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Maxime Laurans, chemist, working on the valorisation of nitrogen

- Published on 13/04/22

Dr Maxime Laurans is a chemist interested in molecular chemistry. In January 2022, he started the Mo2N2Fix project at CEMCA lab at the University of Western Brittany.

[Team BIENVENÜE]: Hello Maxime, can you tell us about your background?

[Dr Maxime Laurans]: I was initially interested in molecular chemistry through my university background in Brest because this discipline allows explaining fundamental mechanisms. I continued my studies in Paris where I worked in surface chemistry on the immobilisation of molecular oxides. The aim was to find a method of successfully grafting them on a surface in a very controlled way, so that a memory device could be created where information would be stored in the molecules.

During my post-doc in Sweden, I pursued a similar approach but for the purpose of energy conversion by conducting research on carbon dioxide (CO2). The aim was to transform a waste product such as CO2 into a resource by converting it into carbon monoxide through the immobilisation of ruthenium-based molecular catalysts on a photoactive electrode surface. In other terms, we wanted to transform CO2 into carbon monoxide using ruthenium-based molecules whose formation is controlled on photoactive silicon surfaces that allow sunlight to be used as a source of energy for the transformation process.

What will you be doing working on during the Mo2N2Fix project?

I am going to work on the valorisation of nitrogen, which is a very stable molecule and therefore difficult to break down. This also means that it requires a lot of energy to ensure its dissociation. Ammoniac is essential for the production of synthetic fertilisers, now widely used in agriculture, and its conventional manufacturing process, known as the Haber-Bosh process, requires drastic conditions of temperature and pressure that are energy intensive. Plants already carry out this process – via nitrogen fixation – by taking nitrogen from the air as they grow, and converting it into ammonia with the help of enzymes called nitrogenases.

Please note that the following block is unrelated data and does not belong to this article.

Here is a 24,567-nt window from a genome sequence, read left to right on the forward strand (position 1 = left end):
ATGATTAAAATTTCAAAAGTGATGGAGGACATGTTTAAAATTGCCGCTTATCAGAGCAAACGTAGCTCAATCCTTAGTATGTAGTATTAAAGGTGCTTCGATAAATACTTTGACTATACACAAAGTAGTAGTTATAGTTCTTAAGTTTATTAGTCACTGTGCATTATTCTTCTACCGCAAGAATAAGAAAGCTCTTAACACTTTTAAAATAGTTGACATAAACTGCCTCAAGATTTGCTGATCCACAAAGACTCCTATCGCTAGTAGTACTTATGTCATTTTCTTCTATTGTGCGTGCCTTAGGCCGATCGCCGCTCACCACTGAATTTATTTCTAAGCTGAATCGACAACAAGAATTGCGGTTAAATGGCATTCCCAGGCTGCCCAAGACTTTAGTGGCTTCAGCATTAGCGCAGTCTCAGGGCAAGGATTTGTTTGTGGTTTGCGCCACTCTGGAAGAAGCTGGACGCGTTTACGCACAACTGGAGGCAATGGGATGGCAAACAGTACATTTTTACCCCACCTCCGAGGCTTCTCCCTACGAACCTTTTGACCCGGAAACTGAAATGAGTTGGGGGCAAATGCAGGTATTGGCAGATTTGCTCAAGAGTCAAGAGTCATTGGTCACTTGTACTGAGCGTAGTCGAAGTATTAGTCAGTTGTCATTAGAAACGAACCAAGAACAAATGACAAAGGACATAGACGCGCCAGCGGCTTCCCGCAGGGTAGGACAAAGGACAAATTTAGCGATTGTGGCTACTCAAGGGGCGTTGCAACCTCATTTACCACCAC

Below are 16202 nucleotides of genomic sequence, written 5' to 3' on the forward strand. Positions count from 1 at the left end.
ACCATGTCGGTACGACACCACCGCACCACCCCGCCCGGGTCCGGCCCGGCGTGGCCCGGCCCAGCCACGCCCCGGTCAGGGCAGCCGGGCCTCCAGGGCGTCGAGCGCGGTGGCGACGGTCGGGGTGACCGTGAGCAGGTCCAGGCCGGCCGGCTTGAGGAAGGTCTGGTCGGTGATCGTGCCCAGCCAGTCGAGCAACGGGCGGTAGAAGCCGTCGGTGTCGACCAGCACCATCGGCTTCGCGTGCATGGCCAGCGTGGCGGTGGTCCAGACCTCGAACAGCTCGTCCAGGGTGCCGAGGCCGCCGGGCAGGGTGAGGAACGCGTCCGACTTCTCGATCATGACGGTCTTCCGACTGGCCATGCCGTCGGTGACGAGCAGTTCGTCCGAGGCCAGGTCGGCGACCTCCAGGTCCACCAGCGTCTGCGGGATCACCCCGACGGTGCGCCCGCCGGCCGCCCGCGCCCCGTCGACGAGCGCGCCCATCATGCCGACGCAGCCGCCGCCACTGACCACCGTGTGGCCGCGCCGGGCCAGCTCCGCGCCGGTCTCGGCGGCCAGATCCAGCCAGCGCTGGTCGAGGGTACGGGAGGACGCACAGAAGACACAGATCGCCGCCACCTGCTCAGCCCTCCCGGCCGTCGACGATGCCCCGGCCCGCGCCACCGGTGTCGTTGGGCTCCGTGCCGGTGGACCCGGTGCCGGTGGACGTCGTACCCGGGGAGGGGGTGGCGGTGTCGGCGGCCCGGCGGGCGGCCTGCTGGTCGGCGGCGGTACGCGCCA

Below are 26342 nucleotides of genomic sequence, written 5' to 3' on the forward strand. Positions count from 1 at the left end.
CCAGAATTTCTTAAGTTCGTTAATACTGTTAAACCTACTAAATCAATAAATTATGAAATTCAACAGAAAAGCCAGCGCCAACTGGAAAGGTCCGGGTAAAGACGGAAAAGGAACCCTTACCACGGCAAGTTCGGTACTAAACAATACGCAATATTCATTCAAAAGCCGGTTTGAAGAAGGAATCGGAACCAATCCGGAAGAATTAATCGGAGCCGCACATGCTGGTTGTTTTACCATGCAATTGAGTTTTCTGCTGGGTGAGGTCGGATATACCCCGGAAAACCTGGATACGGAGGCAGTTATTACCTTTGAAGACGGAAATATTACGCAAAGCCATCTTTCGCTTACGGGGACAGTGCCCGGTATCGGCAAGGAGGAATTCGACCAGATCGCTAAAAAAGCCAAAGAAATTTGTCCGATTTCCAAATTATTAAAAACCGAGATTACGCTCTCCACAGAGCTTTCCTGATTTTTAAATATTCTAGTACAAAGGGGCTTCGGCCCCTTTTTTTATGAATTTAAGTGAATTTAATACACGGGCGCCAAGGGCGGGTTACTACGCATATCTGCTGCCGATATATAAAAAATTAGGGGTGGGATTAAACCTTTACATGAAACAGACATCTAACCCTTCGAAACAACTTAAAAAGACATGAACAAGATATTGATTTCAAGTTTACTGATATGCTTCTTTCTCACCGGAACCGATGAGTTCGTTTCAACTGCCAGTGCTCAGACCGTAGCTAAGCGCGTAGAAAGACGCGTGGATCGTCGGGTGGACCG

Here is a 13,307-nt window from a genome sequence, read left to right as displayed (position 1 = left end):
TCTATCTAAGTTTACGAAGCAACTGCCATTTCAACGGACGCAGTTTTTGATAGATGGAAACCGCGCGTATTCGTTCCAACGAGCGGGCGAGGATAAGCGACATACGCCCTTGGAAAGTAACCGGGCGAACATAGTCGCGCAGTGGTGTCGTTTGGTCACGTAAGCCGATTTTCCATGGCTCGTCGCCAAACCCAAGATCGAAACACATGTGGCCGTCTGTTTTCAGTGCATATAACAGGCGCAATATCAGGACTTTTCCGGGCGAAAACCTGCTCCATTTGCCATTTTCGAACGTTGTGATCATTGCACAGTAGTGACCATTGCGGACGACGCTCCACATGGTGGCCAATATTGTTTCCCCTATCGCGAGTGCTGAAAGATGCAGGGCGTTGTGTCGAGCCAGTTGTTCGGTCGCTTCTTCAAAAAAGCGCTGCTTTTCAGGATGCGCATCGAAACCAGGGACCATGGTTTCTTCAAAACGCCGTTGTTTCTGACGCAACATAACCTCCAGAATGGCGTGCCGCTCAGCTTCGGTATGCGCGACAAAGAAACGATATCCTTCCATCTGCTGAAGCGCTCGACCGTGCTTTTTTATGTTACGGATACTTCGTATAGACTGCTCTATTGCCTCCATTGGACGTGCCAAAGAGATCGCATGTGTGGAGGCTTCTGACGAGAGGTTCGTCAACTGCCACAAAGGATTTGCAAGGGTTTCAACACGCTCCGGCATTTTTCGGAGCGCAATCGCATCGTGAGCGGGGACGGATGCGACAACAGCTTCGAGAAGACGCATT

In the laboratory, I will try to reproduce this mechanism at the molecular level, by imitating the structure of the active sites of nitrogenases present in plants with the chemical models, known as organometallic model complexes that scientists have at their disposal. I also hope to identify the molecules formed during the reaction of the potential nitrogen transformation.

What are the possible uses?

Once we have observed the mechanism in the laboratory, we need to extend it to more applied devices for use in real-life conditions. In the long term, we could consider using my results to establish a device that produces cleaner and less energy-consuming ammonia thanks to the molecules that convert nitrogen via an electrical energy input. This would have many advantages such as energy savings. In addition, the clean transformation of nitrogen could make it a source of clean fuels that will emit less CO2. However, this is the horizon of several decades.

Why did you choose CEMCA lab to carry out your project?

The laboratory has done a lot of work on iron-based molecules, work that I want to emulate for nitrogen. I hope to benefit from their expertise. I am also bringing my expertise on surfaces to the lab, which will be useful in the future. Finally, it seemed natural to me to work at CEMCA with the regional challenge of fertilizers and their pollution. For me, research includes a strong idea of public service. My work for knowledge will be useful for future generations.

Would you have a recommendation for the curious reader to know more about this topic?

I recommend the following book for a general approach to chemistry: “50 CLÉS POUR COMPRENDRE LA CHIMIE” by Hayley Birch published by Dunod. It is a very general book but it shows that chemistry is present everywhere in our daily life and is a tool that allows us to explain in part the phenomena that surround us. For a more playful aspect and more focused on molecular chemistry, I recommend the board game published by Equascience called KimiK, which allows you to play by building molecules with the help of cards, with the possibility of buying an educational booklet.

Thank you Maxime !

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